Your log should include an entry for each week's assigned reading; the
entry should be in the 300-500 word range (500 words is roughly one
single-spaced page) and it should focus NOT on
a summary or synopsis of the entire reading, but on developing one or a
few specific ideas, questions, connections, etc. that the reading
stimulates for you. Your log entries should be clearly and
concretely linked to readings (quotes, citation of specific material
good!), but use these as a springboard for your own thoughts,
comparisons and analyses. You might draw comparisons with other
readings or make connections or contrasts with current thought.
You might simiply formulate questions you'd like to pursue and think
about how to pursue them.
The reading log should be kept as a single
'googledoc'. Create the document and share it with me
(firstname.lastname@example.org). I'll try to offer some commentary
feedback on each log every couple of weeks or so.
BE MADE BEFORE THE CLASS IN WHICH THE READING IS TO BE DISCUSSED. Think
of them as being, in part, a springboard for what you'd like to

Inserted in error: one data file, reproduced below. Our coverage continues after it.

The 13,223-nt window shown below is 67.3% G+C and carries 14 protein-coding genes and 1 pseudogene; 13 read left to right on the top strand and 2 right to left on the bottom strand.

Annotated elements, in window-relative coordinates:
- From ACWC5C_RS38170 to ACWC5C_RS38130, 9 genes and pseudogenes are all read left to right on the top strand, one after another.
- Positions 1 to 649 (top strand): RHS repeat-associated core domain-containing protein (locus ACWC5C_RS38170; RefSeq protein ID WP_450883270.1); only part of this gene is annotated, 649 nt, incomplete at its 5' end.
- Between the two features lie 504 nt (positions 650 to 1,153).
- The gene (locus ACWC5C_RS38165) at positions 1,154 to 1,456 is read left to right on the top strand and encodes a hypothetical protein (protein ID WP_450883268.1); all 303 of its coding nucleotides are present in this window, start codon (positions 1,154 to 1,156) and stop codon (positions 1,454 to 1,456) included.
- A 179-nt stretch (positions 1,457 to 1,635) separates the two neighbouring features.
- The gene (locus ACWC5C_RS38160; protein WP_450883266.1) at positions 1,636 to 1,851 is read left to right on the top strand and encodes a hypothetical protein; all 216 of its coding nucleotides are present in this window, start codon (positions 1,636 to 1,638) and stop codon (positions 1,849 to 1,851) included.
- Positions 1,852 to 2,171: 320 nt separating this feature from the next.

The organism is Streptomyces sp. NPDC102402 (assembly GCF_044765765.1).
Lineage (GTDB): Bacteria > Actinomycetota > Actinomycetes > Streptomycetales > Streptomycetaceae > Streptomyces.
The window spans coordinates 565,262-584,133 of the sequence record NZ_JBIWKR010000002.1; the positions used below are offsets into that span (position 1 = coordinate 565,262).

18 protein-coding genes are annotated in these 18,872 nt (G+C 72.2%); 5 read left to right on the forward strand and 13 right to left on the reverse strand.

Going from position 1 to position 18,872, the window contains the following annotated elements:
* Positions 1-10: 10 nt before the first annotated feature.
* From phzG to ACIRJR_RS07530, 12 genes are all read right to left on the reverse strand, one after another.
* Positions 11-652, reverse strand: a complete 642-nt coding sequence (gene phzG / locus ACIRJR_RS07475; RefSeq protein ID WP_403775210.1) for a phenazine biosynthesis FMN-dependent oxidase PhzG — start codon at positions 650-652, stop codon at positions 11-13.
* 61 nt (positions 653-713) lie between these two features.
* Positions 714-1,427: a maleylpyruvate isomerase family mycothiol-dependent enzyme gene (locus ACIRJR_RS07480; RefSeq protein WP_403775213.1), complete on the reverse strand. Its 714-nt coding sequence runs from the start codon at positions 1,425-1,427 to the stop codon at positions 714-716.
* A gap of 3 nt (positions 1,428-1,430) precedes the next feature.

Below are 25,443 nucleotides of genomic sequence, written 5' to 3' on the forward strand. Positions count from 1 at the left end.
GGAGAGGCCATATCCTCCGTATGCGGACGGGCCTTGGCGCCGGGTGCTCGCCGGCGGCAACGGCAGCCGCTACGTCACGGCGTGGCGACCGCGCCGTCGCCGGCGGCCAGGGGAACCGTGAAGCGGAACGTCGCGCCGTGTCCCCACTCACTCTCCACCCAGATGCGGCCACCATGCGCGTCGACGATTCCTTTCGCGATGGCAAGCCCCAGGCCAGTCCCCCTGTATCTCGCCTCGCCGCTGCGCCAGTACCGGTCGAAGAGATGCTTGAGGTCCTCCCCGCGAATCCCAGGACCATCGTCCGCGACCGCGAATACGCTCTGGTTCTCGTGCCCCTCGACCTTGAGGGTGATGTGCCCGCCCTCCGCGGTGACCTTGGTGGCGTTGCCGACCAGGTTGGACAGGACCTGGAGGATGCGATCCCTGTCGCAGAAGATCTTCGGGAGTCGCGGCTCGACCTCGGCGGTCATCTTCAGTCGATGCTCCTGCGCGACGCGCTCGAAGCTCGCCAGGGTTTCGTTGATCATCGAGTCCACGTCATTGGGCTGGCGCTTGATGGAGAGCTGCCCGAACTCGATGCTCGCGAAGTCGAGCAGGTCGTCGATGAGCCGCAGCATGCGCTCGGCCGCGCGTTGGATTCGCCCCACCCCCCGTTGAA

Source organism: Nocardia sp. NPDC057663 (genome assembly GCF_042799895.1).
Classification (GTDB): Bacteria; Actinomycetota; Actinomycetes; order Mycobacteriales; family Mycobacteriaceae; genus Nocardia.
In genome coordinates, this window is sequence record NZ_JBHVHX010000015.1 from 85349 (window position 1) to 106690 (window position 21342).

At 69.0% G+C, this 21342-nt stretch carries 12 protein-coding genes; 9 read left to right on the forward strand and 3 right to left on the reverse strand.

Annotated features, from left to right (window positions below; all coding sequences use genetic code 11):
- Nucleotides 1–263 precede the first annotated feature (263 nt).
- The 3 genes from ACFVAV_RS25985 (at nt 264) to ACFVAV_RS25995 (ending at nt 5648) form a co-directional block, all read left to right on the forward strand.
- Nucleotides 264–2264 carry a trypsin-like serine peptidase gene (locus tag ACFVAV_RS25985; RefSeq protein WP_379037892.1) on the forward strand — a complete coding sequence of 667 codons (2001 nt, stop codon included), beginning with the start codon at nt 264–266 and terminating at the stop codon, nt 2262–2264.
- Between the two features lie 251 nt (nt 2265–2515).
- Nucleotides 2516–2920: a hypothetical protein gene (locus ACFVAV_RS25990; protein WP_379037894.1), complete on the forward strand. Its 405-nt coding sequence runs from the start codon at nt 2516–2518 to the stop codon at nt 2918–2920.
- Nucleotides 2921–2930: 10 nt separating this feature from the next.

introduce to class discussion.
II. Each of you will choose a book or comparable longer reading for our
focus in May (see below for further explanation and ideas). In
addition to choosing a portion of that work for class reading, you will
write brief critical review of the work and append it to your own
log. Think in terms of 1200-1500 words minimum, and not a lot
more than that. These should be similar in approach to the
shorter log entries -- i.e., NOT simply summarizing what you've read,
but focusing on and developint one or a few questions, ideas, thoughts
of your own that derive from and relate to the reading. (Read
some book reviews in the NY Times or Science
or Nature if you want
to get a sense of what I mean...).
READING ASSIGNMENTS FOR CLASS
A note on preparing for class discussion:
Do not expect that simply reading the assigned work once and coming to
class will be sufficient preparation! As you read TAKE NOTES; I expect to see you referring to notes in
REREAD portions of the material to reinforce context and focus your
questions and comments. Your notes should focus on any or all of:
- questions of fact and historical context
raised by the reading (DO feel free to look things up -- but make note
of the questions anyhow);
- questions about intellectual context, with